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CMS Issues Broad Stark Law Waiver for COVID-19


On March 30, 2020, CMS issued a broad waiver of the Stark law, pursuant to its authority under Section 1135 of the Social Security Act, with a retroactive effective date to March 1, 2020. This waiver is critical as providers are facing unprecedented circumstances, and where patient care needs and public health initiatives require significant flexibility with respect to physician financial relationships that the Stark law does not otherwise provide. The blanket waiver contains the following element

  • The waiver is nationwide, effective March 1, 2020, and will terminate or be narrowed only on a prospective basis. CMS will pay claims for designated health services that, but for satisfying the conditions of a blanket waiver, would violate the physician self-referral law.
  • The parties must make records relating to the waiver available to the Secretary on request (and thus are well advised to create contemporaneous documentation), but they need not apply to CMS to use the waiver.
  • Although the waivers apply only for referrals and financial relationships related to COVID-19 purposes, the term “COVID-19 purposes” is defined very broadly to permit a wide array of services and arrangements including securing the services of physicians to furnish medically necessary services in response to the COVID-19 outbreak (even if not related to diagnosis and treatment of COVID-19), and arrangements addressing medical practice or business interruption due to COVID-19 to maintain the availability of medical care and related services for patients and communities.
  • The waiver is available to providers who furnish items and services in good faith “but are unable to comply with one or more of the specified requirements … [of the Stark law] as a result of the consequences of the COVID-19 pandemic….” Therefore, if relying on the waiver, an important consideration is whether the particular arrangement is necessary as a consequence of the COVID-19 pandemic, or merely more convenient. As an alternative to relying on the waiver, providers could always look at other options to either re-structure existing agreements or enter into new agreements that satisfy the Stark law and don’t require use of the waiver. CMS also notes that it retains enforcement discretion if it makes a determination of fraud and abuse.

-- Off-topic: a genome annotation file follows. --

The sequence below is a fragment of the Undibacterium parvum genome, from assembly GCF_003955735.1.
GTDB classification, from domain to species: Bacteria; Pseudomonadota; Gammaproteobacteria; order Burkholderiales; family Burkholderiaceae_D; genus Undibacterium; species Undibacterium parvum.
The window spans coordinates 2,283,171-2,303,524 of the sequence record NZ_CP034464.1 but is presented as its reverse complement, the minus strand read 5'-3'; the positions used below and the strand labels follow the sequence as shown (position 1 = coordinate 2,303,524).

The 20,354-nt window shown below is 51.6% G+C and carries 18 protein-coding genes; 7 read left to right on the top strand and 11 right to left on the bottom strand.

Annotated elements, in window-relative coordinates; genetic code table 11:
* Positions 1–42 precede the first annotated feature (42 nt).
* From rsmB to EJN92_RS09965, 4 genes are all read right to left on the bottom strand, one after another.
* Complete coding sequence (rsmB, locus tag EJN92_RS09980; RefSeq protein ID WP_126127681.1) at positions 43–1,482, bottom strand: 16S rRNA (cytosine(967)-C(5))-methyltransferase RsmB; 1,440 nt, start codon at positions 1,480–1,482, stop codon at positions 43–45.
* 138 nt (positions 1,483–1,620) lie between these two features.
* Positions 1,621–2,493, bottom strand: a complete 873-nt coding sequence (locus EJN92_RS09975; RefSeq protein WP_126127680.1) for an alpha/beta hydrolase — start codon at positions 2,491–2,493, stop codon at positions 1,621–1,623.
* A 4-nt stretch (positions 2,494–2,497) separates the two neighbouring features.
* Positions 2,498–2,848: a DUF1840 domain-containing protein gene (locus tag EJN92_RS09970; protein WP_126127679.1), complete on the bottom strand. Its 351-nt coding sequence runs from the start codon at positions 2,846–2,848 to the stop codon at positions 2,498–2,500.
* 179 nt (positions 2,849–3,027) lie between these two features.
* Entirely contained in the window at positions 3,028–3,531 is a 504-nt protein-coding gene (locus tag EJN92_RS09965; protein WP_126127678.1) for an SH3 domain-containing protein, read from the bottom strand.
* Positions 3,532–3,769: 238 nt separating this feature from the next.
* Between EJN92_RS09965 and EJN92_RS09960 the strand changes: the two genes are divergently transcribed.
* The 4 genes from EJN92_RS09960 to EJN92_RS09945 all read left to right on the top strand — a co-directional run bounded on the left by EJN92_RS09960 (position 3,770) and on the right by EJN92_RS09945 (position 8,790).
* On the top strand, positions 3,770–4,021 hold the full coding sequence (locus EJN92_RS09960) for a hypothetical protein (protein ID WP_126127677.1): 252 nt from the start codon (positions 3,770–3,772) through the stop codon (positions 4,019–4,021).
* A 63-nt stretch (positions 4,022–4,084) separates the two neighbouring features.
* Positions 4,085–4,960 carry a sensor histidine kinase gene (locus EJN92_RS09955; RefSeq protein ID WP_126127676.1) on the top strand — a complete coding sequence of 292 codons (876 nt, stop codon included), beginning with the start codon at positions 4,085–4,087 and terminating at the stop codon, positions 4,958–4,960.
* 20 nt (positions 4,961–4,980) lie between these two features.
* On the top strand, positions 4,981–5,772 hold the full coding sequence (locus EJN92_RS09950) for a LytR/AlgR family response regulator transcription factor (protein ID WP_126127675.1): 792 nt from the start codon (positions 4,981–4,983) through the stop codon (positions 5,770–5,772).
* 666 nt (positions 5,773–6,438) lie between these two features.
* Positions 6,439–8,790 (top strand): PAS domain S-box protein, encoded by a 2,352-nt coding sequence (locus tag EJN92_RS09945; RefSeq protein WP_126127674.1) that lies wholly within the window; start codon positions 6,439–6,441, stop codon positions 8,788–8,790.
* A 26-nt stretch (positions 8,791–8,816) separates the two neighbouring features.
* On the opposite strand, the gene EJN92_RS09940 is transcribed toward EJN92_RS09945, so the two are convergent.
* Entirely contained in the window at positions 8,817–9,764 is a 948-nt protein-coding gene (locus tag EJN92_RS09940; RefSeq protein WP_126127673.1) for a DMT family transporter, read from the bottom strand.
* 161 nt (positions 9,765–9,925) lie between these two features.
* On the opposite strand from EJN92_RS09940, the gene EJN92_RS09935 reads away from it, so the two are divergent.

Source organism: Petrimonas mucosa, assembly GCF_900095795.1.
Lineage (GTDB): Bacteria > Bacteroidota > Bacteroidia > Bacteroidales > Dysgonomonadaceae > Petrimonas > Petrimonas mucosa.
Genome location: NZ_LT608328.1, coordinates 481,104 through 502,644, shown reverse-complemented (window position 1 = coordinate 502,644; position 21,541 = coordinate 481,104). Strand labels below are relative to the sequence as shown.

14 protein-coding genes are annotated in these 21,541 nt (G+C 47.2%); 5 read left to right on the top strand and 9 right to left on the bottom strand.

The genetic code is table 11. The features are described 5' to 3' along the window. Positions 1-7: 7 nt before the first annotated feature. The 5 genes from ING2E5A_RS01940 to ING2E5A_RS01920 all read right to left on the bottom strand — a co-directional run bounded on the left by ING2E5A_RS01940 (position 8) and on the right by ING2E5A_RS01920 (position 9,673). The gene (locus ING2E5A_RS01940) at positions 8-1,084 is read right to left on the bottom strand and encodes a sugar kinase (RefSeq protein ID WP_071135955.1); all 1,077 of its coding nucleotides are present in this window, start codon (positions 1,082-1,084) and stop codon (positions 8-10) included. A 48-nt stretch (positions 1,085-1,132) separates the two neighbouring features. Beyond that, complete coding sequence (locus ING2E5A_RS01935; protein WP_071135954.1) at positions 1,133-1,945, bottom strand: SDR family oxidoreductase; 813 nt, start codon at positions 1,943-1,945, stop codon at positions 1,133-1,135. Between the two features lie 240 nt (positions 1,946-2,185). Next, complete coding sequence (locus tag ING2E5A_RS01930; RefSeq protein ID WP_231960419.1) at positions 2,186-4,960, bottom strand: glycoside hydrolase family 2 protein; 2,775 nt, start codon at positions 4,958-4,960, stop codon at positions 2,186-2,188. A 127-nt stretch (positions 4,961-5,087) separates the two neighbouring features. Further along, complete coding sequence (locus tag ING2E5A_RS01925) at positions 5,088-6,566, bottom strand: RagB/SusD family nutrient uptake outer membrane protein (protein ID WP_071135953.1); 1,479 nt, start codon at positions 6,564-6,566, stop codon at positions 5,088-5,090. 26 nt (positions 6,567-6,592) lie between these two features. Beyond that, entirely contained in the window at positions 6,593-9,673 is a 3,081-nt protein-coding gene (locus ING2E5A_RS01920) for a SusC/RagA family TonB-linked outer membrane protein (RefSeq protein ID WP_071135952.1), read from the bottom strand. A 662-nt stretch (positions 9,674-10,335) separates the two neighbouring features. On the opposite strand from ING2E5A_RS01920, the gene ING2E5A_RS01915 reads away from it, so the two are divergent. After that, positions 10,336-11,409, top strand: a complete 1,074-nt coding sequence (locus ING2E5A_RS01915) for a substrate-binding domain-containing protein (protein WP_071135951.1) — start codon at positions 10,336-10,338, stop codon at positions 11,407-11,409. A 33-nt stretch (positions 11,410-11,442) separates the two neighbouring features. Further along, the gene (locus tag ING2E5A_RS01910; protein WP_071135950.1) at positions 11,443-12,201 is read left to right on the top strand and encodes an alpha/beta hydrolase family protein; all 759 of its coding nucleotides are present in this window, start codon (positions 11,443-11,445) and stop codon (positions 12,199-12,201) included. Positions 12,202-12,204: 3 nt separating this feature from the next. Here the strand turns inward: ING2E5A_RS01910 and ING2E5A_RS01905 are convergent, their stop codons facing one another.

The waiver provides several examples of arrangements that otherwise might not comply with the Stark law, but are permitted under the waiver. These include, to name just a few:

  • premium pay for working in hazardous conditions;
  • remuneration for items or services that is above or below fair market value;
  • rent for space or equipment that is above or below fair market value;
  • low interest or interest-free loans to physicians whose revenue has been impacted;
  • provision of telehealth equipment to facilitate working remotely;
  • provision of meals, comfort items, and childcare for physicians spending long hours at a hospital;
  • arrangements that are not documented in a written agreement signed by the parties;
  • referrals to a physician-owned hospital that has temporarily expanded its capacity;
  • physician-owned ambulatory surgery center that enrolls as a hospital; or
  • referrals to a physician-owned home health agency outside of a rural area.

This waiver will be tremendously helpful to the healthcare field as it scrambles to respond to the pandemic. However, it is not unlimited. For example, if a physician tenant is struggling to pay rent to a hospital or other “entity” (as that term is defined under the Stark law), a question could arise as to whether abatement of rent in its entirety, as opposed to deferral or reduction of rent, is the appropriate approach in a particular circumstance in response to COVID-19. Documentation of the determination that the particular arrangement is necessary due to the COVID-19 outbreak would be helpful support if questioned.

In addition, providers should monitor developments closely, since the waiver corresponds directly to the COVID-19 pandemic, and will have an end date.   Providers may need to be prepared to resume compliance with the Stark law at that time, as it is currently not clear whether arrangements entered into during this period will be considered grandfathered.

If you have questions about the application of this waiver to any physician financial relationships at your organization, please feel free to contact the lawyer in the firm who handles your matters or one of the lawyers listed below.

HLB’s Coronavirus Task Force is monitoring developments closely. For federal and state resources on COVID-19, please refer to our COVID-19 Resource Page.


For further information, please contact Charles Oppenheim or Nina Adatia Marsden in Los Angeles, Amy Joseph in Boston, Ben Durie in San Francisco, or your regular Hooper, Lundy & Bookman contact.


Amy M. Joseph
Charles B. Oppenheim
Los Angeles
San Francisco